With the World Cup kicking off today in Brazil, my question is, does joga bonito just apply to football, or can it apply to the rest of our lives as well?
The Richmond Football Club and AFL community lost a legend this week with the sad passing of the seemingly indestructible Tommy Hafey.
“T-shirt” Tommy as he was affectionately known was a remarkably successful coach who was renowned for not only creating better sporting teams, but for positively influencing people on and off the field.
As a coach, he took an interest in every player on his list, from the superstars to the fresh-faced rookies and found a way to inspire them to reach their full potential as athletes and citizens.
He was an amazing leader and one of his greatest legacies is that 18 of his ex-players went on to become senior coaches in their own right.
His personal creed was “Desire plus Dedication plus Discipline plus Determination equals your Destination” and he lived this out for his entire life.
In the lead-up to game 7 of the NBA Playoff series between the Dallas Mavericks and San Antonio Spurs, future Hall of Famer and Mavericks’ forward Dirk Nowitzki said,
“It’s the ultimate thrill. It’s win or go home… You’ve got to love it. You’ve got to embrace it.”
I love Nowitzki’s mindset.
Here is a star athlete, going into a sudden death game, under massive scrutiny, against a fantastic opponent and his advice is to love it.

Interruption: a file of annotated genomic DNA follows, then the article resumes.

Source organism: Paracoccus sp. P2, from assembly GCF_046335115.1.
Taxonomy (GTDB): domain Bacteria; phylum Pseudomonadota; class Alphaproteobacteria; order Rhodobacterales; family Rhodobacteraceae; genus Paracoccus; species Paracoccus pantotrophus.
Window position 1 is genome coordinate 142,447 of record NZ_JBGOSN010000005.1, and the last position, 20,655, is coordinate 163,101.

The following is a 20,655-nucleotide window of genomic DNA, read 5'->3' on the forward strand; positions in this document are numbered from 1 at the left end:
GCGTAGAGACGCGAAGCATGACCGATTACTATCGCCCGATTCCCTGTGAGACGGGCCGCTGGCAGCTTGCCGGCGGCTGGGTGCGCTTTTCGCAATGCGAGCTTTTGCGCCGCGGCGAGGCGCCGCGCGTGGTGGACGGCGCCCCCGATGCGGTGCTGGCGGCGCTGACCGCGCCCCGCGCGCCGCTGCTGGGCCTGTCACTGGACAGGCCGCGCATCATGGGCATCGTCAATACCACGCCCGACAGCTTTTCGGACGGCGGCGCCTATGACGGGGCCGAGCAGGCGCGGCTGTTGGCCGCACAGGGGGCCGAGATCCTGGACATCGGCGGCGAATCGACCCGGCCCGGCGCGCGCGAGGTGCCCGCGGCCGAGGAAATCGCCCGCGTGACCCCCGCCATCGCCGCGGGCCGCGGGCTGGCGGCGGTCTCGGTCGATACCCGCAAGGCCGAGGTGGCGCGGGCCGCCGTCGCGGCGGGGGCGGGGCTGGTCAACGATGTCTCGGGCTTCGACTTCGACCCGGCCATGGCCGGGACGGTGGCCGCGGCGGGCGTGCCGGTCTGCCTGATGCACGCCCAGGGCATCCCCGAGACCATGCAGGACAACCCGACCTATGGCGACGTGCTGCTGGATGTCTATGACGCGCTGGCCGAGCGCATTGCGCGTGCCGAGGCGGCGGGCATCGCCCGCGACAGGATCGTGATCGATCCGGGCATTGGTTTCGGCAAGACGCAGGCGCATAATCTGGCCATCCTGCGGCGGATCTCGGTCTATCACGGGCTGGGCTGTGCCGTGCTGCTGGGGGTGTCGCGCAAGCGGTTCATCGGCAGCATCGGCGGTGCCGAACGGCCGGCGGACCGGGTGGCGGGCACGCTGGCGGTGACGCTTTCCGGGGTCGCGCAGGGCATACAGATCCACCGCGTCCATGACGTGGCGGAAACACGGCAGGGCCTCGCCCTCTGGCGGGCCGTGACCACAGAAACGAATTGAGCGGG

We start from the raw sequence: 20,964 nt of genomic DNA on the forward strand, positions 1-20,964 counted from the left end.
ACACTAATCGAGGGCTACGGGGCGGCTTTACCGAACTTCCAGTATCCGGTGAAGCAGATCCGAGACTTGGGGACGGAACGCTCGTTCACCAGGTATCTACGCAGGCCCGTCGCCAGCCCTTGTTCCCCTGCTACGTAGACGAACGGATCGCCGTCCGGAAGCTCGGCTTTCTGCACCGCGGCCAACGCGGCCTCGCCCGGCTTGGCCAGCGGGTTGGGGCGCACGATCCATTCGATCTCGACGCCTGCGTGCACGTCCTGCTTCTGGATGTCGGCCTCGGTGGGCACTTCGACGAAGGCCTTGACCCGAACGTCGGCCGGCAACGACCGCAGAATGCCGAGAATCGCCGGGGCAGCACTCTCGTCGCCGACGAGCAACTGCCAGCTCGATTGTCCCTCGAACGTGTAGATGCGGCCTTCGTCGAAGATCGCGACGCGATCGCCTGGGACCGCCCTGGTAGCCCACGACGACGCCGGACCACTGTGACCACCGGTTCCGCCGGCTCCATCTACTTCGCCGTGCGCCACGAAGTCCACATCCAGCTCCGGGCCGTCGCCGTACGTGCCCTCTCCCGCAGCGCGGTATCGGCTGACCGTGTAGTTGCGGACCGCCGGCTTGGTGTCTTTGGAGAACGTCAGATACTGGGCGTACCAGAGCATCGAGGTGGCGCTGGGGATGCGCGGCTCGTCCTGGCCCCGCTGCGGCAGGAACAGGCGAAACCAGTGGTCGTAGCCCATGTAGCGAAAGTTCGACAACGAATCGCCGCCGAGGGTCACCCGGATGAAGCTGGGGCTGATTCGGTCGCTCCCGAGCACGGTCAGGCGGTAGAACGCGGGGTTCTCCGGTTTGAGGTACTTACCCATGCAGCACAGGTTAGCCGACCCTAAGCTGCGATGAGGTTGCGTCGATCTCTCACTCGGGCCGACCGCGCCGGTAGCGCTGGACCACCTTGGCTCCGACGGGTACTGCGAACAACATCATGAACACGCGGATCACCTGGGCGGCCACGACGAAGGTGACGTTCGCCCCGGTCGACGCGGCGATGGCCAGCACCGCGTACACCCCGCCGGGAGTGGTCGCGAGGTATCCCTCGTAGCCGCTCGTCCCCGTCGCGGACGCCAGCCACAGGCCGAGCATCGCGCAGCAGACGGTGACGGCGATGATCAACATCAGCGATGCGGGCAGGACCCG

It’s easy to be intimidated and fearful of high pressure situations.
Public speaking, job interviews, sales pitches and other stressful activities are often avoided by people who can’t handle the pressure.
A young runner was very excited.
After months of intense training, he was running in his very first marathon.
After the starter’s gun went off, he started with great enthusiasm, taking great strides and building a strong rhythm.
However, after a few miles, he began to tire and he felt like stopping.
“Don’t stop! If you can’t run, at least you can jog,” said a small voice in his head.
So, he slowed to a jog and was able to continue along the road, if a little slower than before.
Jerry Sloan was the no-nonsense, hard-nosed coach of the Utah Jazz from 1988 to 2011 and he was honoured last weekend by the team with a banner raised with the number 1223 on it, representing the number of wins that he had as coach.
It was a fitting tribute to a great and widely admired servant of the game who achieved consistent success over the course of his long tenure. If it wasn’t for some guy named Michael Jordan, he most likely would have won a couple of championships which is probably the only achievement missing from his coaching resume.
During the celebration of his career, one of his start players, John Stockton was asked what he had learned from Coach Sloan.
“The game is pretty simple; it doesn’t need to have a lot of nonsense in it. You come to practice, you bring your lunch pail and you go to work. … Whether it’s a win or a loss, you keep that even keel and you get ready to go again the next day.”
These are great principles that can be applied to most aspects of life.
I was watching the Australian Open during the week and caught some of 3-time champion Novak Djokovic’s third round match.
However, as the match went on, I became more fascinated by the back story of his opponent, little known Uzbek, 27 year-old Denis Istomin.
When he was 14, Istomin was in a horrific car accident on the way to a junior tournament, resulting in a severely broken leg. After 80 stitches and three and a half months in hospital, doctors said that he would never hold a tennis racquet again.
Normally, that would result in the end of someone’s professional tennis aspirations, but not for Denis.
This is where his mother, Klaudiya, enters the story.